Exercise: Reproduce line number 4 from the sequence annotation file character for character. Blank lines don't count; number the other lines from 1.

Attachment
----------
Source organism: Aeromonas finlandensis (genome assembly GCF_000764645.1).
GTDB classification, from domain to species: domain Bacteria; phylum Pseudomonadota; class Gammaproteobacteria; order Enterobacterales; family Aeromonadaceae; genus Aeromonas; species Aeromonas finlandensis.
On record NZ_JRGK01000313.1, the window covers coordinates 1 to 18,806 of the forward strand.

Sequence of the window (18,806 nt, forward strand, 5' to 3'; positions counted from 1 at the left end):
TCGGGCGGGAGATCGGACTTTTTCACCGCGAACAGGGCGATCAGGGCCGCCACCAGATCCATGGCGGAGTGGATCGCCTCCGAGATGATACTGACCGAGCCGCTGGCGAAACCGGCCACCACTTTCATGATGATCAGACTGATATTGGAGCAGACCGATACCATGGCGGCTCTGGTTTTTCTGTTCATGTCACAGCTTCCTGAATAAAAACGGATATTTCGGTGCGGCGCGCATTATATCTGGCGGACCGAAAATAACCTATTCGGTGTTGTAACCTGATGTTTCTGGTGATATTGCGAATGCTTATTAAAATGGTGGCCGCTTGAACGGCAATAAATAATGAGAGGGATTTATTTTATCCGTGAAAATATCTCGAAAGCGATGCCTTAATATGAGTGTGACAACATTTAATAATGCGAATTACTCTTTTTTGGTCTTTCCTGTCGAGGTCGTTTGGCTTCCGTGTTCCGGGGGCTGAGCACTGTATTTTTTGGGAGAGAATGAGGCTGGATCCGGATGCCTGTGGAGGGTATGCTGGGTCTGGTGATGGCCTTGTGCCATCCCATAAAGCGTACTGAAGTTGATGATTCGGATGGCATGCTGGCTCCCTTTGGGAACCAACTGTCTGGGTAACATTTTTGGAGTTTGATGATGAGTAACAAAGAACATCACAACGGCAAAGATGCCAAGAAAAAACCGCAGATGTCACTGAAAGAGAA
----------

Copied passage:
Sequence of the window (18,806 nt, forward strand, 5' to 3'; positions counted from 1 at the left end):